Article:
The role of CSOS in promoting harmonious living in community schemes

The role of CSOS in promoting harmonious living in community schemes

Private Property South Africa
Private Property Reporter

Those who own sectional title properties will be aware of a monthly charge for CSOS on their levy statements. This service was instituted in January 2017, and stands for Community Schemes Ombud Service. It was established by the South African government to ensure good governance within community schemes, such as sectional title, homeowners’ associations, retirement complexes, share blocks and housing cooperatives. All of these housing schemes are legally bound to register with CSOS.

This ombud service has a number of duties:

  • Regulate, monitor and quality assure all community schemes governance documentation.
  • Provide training for conciliators, adjudicators and other employees of the CSOS.
  • Custodian of governance documentation.
  • To preserve and provide public access (electronically or by other means) to community schemes.
  • Promote good governance of community schemes.
  • Provide education, information, documentation and other such services as may be required to raise awareness to owners, occupiers, executive committees and other persons or entities who have rights and obligations in community schemes, as regards those rights and obligations; and to Deal with any matters as may be necessary to give effect to the objectives of the CSOS Act.

Most importantly, CSOS provides a dispute resolution service, which is considered to be simple, inexpensive, and relatively fast as opposed to arbitration through a court, which prior to 2017, was the only recourse for a complainant. Dispute resolution is really where a CSOS levy payer really reaps the benefit.

CSOS Complaint

A CSOS complaint is a formal grievance that is lodged by a community scheme resident.

The five most common reasons for lodging a CSOS complaint, be that by a homeowner, tenant, or other community scheme stakeholder, are:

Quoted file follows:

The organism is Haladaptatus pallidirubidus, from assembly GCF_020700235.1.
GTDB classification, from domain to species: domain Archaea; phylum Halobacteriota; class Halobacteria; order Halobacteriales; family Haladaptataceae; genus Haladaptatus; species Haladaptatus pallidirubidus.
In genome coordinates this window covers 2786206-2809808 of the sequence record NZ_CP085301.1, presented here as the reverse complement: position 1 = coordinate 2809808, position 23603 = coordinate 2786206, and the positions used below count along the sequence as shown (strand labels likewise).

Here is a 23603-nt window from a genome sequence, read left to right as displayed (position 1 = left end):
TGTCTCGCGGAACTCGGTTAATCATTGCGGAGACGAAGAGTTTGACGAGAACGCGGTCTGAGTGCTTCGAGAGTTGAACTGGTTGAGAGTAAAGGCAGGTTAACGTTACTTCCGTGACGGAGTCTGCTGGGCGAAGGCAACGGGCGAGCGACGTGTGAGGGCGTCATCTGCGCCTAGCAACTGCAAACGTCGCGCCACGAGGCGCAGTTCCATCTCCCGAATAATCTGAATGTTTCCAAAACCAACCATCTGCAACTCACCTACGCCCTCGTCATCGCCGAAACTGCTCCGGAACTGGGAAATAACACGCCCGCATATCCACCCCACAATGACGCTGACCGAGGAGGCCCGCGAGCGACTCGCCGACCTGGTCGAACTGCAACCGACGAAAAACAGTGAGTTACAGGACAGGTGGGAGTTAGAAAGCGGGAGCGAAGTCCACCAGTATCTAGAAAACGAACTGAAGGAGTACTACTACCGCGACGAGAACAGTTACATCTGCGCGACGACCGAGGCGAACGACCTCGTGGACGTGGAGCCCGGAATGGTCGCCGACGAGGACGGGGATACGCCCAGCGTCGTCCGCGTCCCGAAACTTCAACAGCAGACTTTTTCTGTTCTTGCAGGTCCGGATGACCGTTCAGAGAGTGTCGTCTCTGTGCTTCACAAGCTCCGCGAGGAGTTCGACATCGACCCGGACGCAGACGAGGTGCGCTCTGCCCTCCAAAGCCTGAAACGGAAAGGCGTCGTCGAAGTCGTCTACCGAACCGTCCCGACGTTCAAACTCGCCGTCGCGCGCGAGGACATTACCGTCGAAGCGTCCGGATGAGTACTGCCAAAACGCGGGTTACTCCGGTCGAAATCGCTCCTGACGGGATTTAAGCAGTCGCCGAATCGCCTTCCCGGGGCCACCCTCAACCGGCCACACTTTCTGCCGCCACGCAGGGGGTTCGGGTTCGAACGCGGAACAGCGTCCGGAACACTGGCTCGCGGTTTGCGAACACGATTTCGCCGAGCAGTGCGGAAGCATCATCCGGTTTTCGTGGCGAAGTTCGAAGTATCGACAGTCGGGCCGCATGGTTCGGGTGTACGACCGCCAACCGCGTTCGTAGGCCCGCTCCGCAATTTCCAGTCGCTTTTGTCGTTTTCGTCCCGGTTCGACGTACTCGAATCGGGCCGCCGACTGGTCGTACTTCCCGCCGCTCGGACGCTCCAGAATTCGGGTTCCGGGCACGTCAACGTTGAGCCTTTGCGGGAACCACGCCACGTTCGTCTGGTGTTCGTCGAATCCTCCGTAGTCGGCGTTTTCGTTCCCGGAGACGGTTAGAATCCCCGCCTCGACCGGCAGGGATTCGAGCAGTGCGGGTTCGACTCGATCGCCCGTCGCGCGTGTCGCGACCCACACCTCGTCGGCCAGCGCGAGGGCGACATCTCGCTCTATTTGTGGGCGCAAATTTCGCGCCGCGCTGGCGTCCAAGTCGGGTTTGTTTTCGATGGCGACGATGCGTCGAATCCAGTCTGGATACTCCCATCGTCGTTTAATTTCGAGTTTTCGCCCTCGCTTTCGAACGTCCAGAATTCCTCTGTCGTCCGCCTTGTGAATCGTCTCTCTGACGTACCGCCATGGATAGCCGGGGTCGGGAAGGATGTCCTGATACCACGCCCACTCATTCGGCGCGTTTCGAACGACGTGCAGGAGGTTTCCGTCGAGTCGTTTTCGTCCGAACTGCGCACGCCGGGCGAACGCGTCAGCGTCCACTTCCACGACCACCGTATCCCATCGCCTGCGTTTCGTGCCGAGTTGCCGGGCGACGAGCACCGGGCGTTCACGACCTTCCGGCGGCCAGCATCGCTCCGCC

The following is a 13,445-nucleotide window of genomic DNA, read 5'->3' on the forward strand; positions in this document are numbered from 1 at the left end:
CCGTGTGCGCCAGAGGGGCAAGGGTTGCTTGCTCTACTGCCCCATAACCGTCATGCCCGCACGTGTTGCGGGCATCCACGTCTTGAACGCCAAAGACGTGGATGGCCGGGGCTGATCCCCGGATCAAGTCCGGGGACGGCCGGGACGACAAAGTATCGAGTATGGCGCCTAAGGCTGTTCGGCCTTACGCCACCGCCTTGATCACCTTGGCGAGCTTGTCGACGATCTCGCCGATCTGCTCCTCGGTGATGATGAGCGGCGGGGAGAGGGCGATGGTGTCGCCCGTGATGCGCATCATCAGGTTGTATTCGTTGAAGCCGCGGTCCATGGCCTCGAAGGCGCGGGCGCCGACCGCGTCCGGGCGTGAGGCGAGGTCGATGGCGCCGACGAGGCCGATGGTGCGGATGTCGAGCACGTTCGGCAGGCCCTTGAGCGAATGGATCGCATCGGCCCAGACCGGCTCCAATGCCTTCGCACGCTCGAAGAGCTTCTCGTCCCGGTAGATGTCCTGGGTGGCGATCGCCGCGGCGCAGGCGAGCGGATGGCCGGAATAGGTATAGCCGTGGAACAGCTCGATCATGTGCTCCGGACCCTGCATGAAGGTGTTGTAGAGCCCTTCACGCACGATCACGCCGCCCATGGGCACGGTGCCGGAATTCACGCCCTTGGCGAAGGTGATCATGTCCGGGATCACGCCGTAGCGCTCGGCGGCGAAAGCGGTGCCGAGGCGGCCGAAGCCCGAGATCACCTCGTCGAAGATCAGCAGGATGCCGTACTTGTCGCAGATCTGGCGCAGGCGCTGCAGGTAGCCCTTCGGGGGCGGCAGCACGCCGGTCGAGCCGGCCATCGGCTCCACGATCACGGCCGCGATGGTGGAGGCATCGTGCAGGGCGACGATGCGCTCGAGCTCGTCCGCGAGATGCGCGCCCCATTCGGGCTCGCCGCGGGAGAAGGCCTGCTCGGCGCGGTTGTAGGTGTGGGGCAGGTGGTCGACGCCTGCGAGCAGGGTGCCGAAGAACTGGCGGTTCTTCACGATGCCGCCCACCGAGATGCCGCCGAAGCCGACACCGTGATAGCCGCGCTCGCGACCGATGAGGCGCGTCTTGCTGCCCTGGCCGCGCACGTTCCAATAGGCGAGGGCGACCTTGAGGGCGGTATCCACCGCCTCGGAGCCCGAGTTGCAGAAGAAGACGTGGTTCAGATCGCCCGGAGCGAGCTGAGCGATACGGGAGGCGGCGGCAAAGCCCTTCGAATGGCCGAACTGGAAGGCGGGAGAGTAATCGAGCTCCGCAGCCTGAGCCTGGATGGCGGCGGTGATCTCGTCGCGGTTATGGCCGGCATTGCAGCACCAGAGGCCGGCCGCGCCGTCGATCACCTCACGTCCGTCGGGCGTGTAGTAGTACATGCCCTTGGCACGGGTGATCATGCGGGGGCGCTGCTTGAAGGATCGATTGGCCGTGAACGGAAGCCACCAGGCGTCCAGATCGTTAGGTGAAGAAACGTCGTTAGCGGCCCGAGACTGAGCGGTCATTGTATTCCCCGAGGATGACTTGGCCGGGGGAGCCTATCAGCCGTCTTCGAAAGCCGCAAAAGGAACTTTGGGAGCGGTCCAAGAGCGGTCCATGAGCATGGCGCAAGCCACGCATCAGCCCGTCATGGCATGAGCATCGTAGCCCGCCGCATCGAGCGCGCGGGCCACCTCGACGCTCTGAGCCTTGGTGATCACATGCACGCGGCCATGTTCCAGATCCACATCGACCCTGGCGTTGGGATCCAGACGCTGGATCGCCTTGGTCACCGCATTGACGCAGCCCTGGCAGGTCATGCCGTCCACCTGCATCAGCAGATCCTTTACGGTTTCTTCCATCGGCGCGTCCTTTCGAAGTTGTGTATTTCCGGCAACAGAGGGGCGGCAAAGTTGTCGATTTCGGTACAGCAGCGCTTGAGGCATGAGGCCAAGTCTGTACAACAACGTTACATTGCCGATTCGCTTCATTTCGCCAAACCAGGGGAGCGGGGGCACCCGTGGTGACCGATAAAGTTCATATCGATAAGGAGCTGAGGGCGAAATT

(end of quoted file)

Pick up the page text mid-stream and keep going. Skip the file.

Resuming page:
• Breaches of conduct rules: Allegations of behavior or actions that contravene the conduct rules established within the community scheme, such as noise disturbances, unauthorised alterations, or improper use of common areas.
  • Financial disputes: Disputes related to the management, administration or allocation of funds within the community scheme, such as misappropriation of funds, failure to provide accurate financial statements, or improper budgeting.
  • Governance issues: Concerns regarding the manner in which the community scheme is managed, such as improper election procedures, lack of transparency, or conflicts of interest among the scheme executives.
  • Maintenance and repair disputes: Complaints pertaining to the maintenance and repair of common property or shared amenities within the community scheme, such as inadequate maintenance, delayed repairs or disputes over responsibility for maintenance costs.
  • Disputes with service providers: Grievances arising from conflicts or dissatisfaction with service providers contracted by the community scheme, such as security companies, maintenance contractors or cleaning services.

Fee structure and exemption

The levy amount per scheme is different, but what is reassuring is that by law that figure must not exceed R500.00 per annum per unit, meaning the maximum monthly levy imposed on the unit, can only be R40.00. The community scheme itself, as per its registration with CSOS, is responsible for collecting the CSOS levy, often through managing agents, and in advance of each annual quarter, which is when CSOS must receive it (eg: end March, June, September and December). Failure to comply will result in financial penalties at an interest rate of two percent per month.

Exemptions are applicable such as is applied to retired people living in mid-care/assisted living schemes, or frail care; those who receive South African Social Security Agency (SASSA) grants, and unit owners whose income is less than R5500.00 per month.

Found this content useful?

Get the best of Private Property's latest news and advice delivered straight to your inbox each week

Related Articles

Why you should be planning to buy property in 2020
Get ready to act quickly when the time is ripe following the Covid-19 pandemic.
Neighbourhoods that are attracting families in 2022
Which areas in South Africa are popular with families - and what are they looking for?
City dwellers are moving out of town
Agents report that city dwellers are moving to country areas, and they need good advice from reliable agents.